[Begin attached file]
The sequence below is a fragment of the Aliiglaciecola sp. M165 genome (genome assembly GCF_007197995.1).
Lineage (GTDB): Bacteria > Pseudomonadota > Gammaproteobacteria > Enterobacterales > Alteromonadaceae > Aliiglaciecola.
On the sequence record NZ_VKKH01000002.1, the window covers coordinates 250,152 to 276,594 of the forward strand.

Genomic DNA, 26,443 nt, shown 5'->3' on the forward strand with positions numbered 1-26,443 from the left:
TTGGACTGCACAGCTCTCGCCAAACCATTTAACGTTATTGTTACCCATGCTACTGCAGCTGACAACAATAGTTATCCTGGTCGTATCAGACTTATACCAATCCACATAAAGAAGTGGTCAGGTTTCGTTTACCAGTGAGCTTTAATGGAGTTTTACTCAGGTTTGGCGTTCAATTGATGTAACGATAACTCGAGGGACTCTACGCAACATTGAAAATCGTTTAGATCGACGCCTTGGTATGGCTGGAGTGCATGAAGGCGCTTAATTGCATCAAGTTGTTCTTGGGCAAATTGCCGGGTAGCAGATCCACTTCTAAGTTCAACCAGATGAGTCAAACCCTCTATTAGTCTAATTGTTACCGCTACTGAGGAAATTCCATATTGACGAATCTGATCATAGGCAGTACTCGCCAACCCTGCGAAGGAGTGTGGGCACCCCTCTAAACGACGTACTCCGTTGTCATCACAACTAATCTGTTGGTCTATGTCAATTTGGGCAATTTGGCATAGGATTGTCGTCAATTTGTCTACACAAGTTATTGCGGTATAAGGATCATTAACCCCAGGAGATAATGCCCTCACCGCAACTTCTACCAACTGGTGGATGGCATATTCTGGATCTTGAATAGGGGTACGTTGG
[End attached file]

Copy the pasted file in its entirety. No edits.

The sequence below is a fragment of the Aliiglaciecola sp. M165 genome (genome assembly GCF_007197995.1).
Lineage (GTDB): Bacteria > Pseudomonadota > Gammaproteobacteria > Enterobacterales > Alteromonadaceae > Aliiglaciecola.
On the sequence record NZ_VKKH01000002.1, the window covers coordinates 250,152 to 276,594 of the forward strand.

Genomic DNA, 26,443 nt, shown 5'->3' on the forward strand with positions numbered 1-26,443 from the left:
TTGGACTGCACAGCTCTCGCCAAACCATTTAACGTTATTGTTACCCATGCTACTGCAGCTGACAACAATAGTTATCCTGGTCGTATCAGACTTATACCAATCCACATAAAGAAGTGGTCAGGTTTCGTTTACCAGTGAGCTTTAATGGAGTTTTACTCAGGTTTGGCGTTCAATTGATGTAACGATAACTCGAGGGACTCTACGCAACATTGAAAATCGTTTAGATCGACGCCTTGGTATGGCTGGAGTGCATGAAGGCGCTTAATTGCATCAAGTTGTTCTTGGGCAAATTGCCGGGTAGCAGATCCACTTCTAAGTTCAACCAGATGAGTCAAACCCTCTATTAGTCTAATTGTTACCGCTACTGAGGAAATTCCATATTGACGAATCTGATCATAGGCAGTACTCGCCAACCCTGCGAAGGAGTGTGGGCACCCCTCTAAACGACGTACTCCGTTGTCATCACAACTAATCTGTTGGTCTATGTCAATTTGGGCAATTTGGCATAGGATTGTCGTCAATTTGTCTACACAAGTTATTGCGGTATAAGGATCATTAACCCCAGGAGATAATGCCCTCACCGCAACTTCTACCAACTGGTGGATGGCATATTCTGGATCTTGAATAGGGGTACGTTGG